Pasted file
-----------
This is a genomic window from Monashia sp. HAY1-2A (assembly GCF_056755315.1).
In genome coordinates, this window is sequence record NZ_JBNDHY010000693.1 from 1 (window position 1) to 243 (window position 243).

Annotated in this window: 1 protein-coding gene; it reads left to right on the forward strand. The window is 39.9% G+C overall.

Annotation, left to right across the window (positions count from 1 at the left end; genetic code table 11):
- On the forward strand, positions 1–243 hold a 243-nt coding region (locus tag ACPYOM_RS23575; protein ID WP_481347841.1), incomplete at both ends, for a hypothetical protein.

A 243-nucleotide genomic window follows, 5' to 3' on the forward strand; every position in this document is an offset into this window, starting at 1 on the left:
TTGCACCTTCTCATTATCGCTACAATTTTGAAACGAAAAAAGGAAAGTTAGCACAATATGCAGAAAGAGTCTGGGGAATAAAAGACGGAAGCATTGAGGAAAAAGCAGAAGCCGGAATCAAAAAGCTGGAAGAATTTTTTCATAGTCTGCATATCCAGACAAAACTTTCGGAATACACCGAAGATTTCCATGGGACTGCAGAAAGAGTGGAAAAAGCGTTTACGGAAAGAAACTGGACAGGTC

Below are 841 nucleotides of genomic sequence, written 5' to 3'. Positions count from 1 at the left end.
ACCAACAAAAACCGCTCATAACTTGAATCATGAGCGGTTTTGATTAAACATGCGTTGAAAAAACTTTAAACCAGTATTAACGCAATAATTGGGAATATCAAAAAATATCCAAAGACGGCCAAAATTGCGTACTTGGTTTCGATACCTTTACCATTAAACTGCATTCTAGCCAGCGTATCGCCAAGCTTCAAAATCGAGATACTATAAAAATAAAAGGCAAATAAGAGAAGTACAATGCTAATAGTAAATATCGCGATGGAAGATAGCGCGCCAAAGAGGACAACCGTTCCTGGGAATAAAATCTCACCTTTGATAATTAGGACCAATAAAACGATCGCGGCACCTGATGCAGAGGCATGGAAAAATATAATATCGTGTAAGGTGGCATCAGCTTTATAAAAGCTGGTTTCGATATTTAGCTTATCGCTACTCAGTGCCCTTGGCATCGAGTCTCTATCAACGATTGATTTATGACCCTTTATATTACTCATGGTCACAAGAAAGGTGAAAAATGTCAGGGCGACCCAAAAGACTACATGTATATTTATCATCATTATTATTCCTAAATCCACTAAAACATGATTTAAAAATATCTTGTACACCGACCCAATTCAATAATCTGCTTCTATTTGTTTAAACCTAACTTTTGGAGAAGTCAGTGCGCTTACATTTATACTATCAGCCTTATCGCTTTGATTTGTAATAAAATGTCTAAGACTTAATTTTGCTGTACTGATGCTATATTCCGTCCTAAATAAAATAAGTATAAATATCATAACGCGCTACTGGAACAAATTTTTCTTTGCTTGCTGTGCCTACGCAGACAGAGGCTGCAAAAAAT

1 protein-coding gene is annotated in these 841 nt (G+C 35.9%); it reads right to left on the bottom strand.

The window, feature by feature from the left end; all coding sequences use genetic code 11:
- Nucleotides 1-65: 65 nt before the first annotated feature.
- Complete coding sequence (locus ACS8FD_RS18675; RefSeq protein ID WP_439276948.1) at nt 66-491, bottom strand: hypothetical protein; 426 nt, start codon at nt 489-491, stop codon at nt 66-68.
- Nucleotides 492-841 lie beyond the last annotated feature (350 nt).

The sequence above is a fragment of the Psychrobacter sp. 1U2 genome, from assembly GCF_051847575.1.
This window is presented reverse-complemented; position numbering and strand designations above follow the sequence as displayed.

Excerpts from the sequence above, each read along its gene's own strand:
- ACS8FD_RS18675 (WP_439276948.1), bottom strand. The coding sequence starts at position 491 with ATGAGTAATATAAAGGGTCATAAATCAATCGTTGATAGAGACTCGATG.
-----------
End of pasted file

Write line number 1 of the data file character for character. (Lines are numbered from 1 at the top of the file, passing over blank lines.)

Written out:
This is a genomic window from Monashia sp. HAY1-2A (assembly GCF_056755315.1).